It is the defining legislation of Barack Obama's presidency, a law that, once fully implemented, will provide health insurance for 30 million more Americans. But it has also been among the most divisive issues of Obama's first term in the White House.
It sparked vitriolic protests and helped mobilise what is now known as the anti-big government Tea Party movement.
"Tens of millions of other Americans will remain woefully under-insured with only partial coverage within so many gaps…that when they face a prolonged illness they can be bankrupted despite having private insurance."
- Stephanie Woolhandler, the co-founder of Physicians for a National Health Program
The health care law was challenged in the Supreme Court by 26 US states.
Opponents from the right accused the US president of trying to push through a government takeover of the health care system. Opponents on the left said the law did not go far enough to insure that all Americans have affordable access to health care.
The question for the Supreme Court was whether Congress had the right to require all Americans to obtain health insurance. The law was upheld on Thursday.
But despite the court ruling the political rancour remains. In a speech after the decision was announced, he said it was time to move beyond that and focus on implementing and improving the law.
"It should be pretty clear by now that I didn't do this because it was good politics. I did it because I believed it was good for the country. I did it because it was good for the American people… The highest court in the land has now spoken. We will continue to implement this law and we'll work together to improve on it where we can.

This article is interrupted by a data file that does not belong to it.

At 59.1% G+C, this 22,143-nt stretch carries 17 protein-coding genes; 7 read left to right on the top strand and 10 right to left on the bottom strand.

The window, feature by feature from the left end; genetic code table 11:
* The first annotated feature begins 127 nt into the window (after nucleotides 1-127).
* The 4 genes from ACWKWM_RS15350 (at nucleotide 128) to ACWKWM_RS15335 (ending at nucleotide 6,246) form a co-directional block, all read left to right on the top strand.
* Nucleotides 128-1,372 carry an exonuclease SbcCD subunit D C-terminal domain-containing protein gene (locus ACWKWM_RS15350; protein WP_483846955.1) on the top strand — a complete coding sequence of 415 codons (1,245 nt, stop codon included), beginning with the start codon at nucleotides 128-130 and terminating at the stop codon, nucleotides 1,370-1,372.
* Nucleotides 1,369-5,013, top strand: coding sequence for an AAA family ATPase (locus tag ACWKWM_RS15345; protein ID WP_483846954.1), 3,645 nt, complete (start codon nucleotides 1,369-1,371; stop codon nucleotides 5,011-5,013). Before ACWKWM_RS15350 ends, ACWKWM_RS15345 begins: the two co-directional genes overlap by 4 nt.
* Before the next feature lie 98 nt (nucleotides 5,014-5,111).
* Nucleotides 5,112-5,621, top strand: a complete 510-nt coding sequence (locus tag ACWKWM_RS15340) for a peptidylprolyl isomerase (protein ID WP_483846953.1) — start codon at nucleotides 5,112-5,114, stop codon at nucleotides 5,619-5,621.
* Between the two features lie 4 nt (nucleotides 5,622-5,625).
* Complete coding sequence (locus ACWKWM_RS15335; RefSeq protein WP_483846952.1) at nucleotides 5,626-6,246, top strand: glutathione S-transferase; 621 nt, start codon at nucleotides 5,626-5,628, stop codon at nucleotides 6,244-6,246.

"Jobs created in the last couple of quarters have been in health care, so health care is jobs. It's a real opportunity for the president to link those two messages, to link the economy, jobs, health care, all in one."
- Igor Volsky, the deputy editor of ThinkProgress.org
"But what we won't do, what the country can't afford to do, is re-fight the political battles of two years ago, or go back to the way things were. With today's announcement it's time for us to move forward to implement and where necessary to improve on this law."
Many Americans are just one health care crisis away from bankruptcy. It is an issue that impacts millions.
As of 2010 the number uninsured in the US was nearly 50 million people. The health care law promises to bring coverage to 30 million people.
Inside Story US 2012 asks: So how will the Supreme Court's decision impact Americans? Will it hurt or harm Obama's chances in the upcoming election?
Joining presenter Anand Naidoo for the discussion are guests: Anne Kornblut, the deputy national political editor for the Washington Post; Stephanie Woolhandler, the co-founder of Physicians for a National Health Program; and Igor Volsky, the deputy editor of ThinkProgress.org.
"In the ruling the court was careful to say 'we're not passing judgement on whether this is good policy we're simply saying that it's constitutional'…this is a very good day for the Obama administration, there is no question about that."
Anne Kornblut, the deputy political editor at the Washington Post
KEY ASPECTS OF THE AFFORDABLE CARE ACT:
- Once it goes into effect, the Obama administration says some tens of millions of Americans currently without insurance will be covered. This will be partially due to an expansion of Medicaid, the US health programme for those with low incomes, to cover an additional 16 million uninsured Americans.
- People who do not have insurance will be required to purchase it, but most will get tax credits to help them pay for it. Larger businesses will now have to provide coverage for employees, in return for tax credits too.
- Insurers will not be able to reject people with pre-existing conditions, drop those who get sick, or impose lifetime limits on coverage. Insurers also will not be able to charge higher premiums based on gender, health or other characteristics.
- Young Americans can stay on their parents plan until the age of 26.